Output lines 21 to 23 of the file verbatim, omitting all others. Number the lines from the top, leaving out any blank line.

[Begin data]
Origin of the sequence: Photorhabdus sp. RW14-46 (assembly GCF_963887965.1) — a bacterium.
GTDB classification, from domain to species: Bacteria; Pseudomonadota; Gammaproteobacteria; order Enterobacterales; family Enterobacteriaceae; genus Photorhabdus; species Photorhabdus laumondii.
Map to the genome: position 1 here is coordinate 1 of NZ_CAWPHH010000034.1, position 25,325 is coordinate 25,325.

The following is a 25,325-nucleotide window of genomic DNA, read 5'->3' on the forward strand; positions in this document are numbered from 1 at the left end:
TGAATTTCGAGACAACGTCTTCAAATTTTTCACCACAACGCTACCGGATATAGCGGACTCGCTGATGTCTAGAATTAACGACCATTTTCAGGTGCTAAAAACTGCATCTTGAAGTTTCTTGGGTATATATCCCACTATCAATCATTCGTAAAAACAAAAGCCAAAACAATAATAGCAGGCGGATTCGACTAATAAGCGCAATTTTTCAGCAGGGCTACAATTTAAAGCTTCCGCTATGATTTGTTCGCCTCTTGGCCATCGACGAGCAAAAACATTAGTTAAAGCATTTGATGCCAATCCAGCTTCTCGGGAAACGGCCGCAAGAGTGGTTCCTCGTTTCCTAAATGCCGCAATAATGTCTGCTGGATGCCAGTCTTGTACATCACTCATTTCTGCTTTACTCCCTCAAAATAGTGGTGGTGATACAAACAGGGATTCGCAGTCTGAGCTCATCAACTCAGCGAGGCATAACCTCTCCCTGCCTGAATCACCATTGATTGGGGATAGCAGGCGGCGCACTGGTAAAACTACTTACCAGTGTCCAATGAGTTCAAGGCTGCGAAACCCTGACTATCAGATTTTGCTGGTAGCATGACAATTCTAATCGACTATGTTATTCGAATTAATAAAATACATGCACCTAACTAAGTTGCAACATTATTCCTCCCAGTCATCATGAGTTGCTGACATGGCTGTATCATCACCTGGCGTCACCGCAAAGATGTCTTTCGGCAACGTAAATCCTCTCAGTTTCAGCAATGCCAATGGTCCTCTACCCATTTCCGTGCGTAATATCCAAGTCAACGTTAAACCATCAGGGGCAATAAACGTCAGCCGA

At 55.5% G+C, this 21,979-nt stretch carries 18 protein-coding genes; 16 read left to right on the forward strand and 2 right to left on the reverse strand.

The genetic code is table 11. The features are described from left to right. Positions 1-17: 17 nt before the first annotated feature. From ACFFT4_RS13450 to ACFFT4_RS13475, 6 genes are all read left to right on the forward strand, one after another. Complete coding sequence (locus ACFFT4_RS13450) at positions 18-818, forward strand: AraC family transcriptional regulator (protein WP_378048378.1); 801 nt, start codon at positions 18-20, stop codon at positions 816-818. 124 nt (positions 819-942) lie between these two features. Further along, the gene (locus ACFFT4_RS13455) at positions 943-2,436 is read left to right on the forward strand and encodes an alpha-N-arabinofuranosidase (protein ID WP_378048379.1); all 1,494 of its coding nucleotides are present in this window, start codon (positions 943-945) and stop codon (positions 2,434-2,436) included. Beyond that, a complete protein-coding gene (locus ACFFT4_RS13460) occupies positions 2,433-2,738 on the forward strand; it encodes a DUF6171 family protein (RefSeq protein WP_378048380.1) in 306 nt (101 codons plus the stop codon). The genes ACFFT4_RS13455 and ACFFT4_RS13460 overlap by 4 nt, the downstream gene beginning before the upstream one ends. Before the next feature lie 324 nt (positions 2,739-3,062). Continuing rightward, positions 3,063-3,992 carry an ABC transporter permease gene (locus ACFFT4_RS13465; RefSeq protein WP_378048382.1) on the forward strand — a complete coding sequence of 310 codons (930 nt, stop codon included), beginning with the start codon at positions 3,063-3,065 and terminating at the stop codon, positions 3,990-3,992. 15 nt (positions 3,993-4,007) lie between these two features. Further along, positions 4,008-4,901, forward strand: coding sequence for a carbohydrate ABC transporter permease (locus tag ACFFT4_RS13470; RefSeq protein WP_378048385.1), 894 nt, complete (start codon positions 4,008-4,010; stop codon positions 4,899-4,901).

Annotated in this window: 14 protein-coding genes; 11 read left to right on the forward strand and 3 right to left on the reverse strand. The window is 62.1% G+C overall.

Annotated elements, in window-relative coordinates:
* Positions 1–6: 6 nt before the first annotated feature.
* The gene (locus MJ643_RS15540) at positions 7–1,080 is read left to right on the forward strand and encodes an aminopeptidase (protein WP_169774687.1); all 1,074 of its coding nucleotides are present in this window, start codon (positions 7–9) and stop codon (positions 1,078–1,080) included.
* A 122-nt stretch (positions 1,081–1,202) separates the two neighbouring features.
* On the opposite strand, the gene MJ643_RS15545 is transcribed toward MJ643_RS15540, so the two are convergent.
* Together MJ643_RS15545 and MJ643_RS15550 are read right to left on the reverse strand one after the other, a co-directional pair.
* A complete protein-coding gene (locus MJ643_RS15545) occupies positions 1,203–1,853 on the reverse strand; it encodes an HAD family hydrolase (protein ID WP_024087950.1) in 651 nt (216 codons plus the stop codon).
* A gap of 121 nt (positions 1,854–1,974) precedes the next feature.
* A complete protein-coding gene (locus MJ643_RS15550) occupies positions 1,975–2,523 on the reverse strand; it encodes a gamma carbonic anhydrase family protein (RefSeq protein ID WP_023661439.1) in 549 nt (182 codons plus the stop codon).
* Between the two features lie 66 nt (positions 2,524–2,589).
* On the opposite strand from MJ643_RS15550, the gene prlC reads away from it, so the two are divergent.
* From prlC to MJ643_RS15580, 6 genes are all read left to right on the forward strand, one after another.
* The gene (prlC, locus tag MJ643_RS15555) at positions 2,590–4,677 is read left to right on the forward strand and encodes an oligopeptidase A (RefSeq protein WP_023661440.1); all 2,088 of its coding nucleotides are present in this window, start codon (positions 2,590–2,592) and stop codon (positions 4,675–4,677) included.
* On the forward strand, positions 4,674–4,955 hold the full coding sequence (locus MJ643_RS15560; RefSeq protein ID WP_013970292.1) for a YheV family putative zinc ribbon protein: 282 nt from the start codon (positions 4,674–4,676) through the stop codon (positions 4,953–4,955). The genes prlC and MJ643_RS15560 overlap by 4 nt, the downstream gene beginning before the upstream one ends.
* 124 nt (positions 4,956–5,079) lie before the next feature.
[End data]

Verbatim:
* The gene (prlC, locus tag MJ643_RS15555) at positions 2,590–4,677 is read left to right on the forward strand and encodes an oligopeptidase A (RefSeq protein WP_023661440.1); all 2,088 of its coding nucleotides are present in this window, start codon (positions 2,590–2,592) and stop codon (positions 4,675–4,677) included.
* On the forward strand, positions 4,674–4,955 hold the full coding sequence (locus MJ643_RS15560; RefSeq protein ID WP_013970292.1) for a YheV family putative zinc ribbon protein: 282 nt from the start codon (positions 4,674–4,676) through the stop codon (positions 4,953–4,955). The genes prlC and MJ643_RS15560 overlap by 4 nt, the downstream gene beginning before the upstream one ends.
* 124 nt (positions 4,956–5,079) lie before the next feature.